This week, an IMF commission is in Greece to look over the books. There seems to be no concern in international markets.

His summary of the degree of mismanagement and universal corruption leaves the reader stunned.

The national railroad system generates revenues of 100 million euros. Its wage bill is 400 million, plus 300 million in other expenses. The average railway employee earns 65,000 euros a year.

The public school system is among the worst in Europe, but it employs four times as many teachers per student as Finland, the nation with the best system.

Then there is retirement. For arduous occupations, the retirement age is 55 for men; it is 50 for women. "As this is also the moment when the state begins to shovel out generous pensions, more than 600 Greek professions somehow managed to get themselves classified as arduous: hairdressers, radio announcers, waiters, musicians, and on and on and on."

Then there is the tax collection system. Almost no self-employed worker pays income taxes. Physicians accept cash only. Two-thirds of them report only 12,000 euros per year, on which no taxes are owed. One whistle-blower told Lewis that if the law were enforced, every physician in Greece would go to jail.

The easiest way to launder cash was to buy real estate. Conveniently for the black market – and alone among European countries – Greece has no working national land registry. "You have to know where the guy bought the land – the address – to trace it back to him," says the collector. "And even then it's all handwritten and hard to decipher." But, I say, if some plastic surgeon takes a million in cash, buys a plot on a Greek island, and builds himself a villa, there would be other records – say, building permits. "The people who give the building permits don't inform the Treasury," says the tax collector.

And so it goes, in every field. Only salaried people pay the income tax.

As for bribery, it is universal. If someone gets caught cheating, he pays a small fine. One of the two whistle-blowers who spoke with him turned in a company that had earned 15 million euros. It paid no taxes. The whistle-blower was demoted. The firm paid a fine of 2,000 euros.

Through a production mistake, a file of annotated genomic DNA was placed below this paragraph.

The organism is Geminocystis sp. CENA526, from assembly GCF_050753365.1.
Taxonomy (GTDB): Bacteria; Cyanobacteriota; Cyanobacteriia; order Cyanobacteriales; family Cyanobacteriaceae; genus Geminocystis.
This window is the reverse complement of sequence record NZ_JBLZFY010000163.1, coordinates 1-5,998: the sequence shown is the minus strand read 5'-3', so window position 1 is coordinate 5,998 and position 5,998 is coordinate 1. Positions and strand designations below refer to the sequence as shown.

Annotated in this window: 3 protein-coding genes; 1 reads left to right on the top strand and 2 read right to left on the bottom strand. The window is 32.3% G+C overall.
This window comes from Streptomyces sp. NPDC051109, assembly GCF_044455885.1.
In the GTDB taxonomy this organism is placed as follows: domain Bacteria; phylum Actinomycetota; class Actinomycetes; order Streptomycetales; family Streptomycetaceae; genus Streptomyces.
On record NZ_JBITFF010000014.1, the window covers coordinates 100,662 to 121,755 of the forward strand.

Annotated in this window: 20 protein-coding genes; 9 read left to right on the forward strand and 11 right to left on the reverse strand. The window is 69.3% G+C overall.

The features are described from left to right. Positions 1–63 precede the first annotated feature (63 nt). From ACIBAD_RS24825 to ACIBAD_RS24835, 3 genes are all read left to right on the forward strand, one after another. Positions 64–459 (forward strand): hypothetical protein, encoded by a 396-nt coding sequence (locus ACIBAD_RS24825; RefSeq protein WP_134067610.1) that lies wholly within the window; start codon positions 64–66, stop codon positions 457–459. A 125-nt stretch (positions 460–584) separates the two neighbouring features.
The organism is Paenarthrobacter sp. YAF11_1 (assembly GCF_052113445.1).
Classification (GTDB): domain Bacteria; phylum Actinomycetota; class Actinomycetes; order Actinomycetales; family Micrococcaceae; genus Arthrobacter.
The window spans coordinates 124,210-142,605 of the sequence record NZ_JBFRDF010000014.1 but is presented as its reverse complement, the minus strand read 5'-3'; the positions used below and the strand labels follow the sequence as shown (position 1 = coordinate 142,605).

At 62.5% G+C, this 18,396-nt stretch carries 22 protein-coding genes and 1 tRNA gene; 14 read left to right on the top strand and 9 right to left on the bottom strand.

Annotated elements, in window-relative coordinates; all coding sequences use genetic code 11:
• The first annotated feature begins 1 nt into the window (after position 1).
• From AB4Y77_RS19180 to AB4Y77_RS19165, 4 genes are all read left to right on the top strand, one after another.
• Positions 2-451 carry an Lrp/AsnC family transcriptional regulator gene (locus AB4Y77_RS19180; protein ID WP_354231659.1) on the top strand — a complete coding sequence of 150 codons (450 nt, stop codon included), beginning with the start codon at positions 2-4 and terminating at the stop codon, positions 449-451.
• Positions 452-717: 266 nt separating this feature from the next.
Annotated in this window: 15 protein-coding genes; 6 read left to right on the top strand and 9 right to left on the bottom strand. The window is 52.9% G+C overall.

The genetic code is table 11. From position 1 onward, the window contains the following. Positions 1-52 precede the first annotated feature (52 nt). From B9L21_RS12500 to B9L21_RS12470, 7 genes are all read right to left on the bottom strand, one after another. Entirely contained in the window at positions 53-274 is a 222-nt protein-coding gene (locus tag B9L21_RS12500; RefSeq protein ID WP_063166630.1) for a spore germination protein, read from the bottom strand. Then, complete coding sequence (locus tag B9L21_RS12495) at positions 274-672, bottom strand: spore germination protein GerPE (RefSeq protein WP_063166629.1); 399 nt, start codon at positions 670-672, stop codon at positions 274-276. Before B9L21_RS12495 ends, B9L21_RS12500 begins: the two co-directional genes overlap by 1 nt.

The man had evidence of so many similar cases that Lewis stopped him. It would take all night to view them.

In Athens, I several times had a feeling new to me as a journalist: a complete lack of interest in what was obviously shocking material. I'd sit down with someone who knew the inner workings of the Greek government: a big-time banker, a tax collector, a deputy finance minister, a former M.P. I'd take out my notepad and start writing down the stories that spilled out of them. Scandal after scandal poured forth. Twenty minutes into it I'd lose interest. There were simply too many: they could fill libraries, never mind a magazine article.

This is the nation that persuaded the world's most sophisticated investors to lend it hundreds of billions of dollars worth of Greek government bonds at Germany's interest rates. Nobody bothered to check the books. There were no books to check.

The man in charge of totaling up the bill last fall, when the new government came into power, could not get the accounts for a week. Every day, there were new revelations. One government pension fund was running a deficit of a $1 billion a year. There was no record of it. It was off-budget. In one week, the annual deficit went from 7 billion euros to 30 billion. No one had ever counted it before.

Lewis's summary is persuasive.

The structure of the Greek economy is collectivist, but the country, in spirit, is the opposite of a collective. Its real structure is every man for himself. Into this system investors had poured hundreds of billions of dollars. And the credit boom had pushed the country over the edge, into total moral collapse.

Will the Greek government default? He doesn't answer directly, but indirectly, it is clear that he thinks it will. He sees this as a moral collapse. He does not try to argue that it is possible for the government to avoid default. The more interesting question, he says, is whether the Greeks can reform themselves. He ends his article with this.

It behaves as a collection of atomized particles, each of which has grown accustomed to pursuing its own interest at the expense of the common good. There's no question that the government is resolved to at least try to re-create Greek civic life. The only question is: Can such a thing, once lost, ever be re-created?

The moral collapse is only marginally related to the willingness of voters to look out for their own interests. The moral collapse came when voters trusted governments to tell them the truth. Voters trusted government promises to fund the majority in old age at the expense of the rich. This is a widespread moral collapse.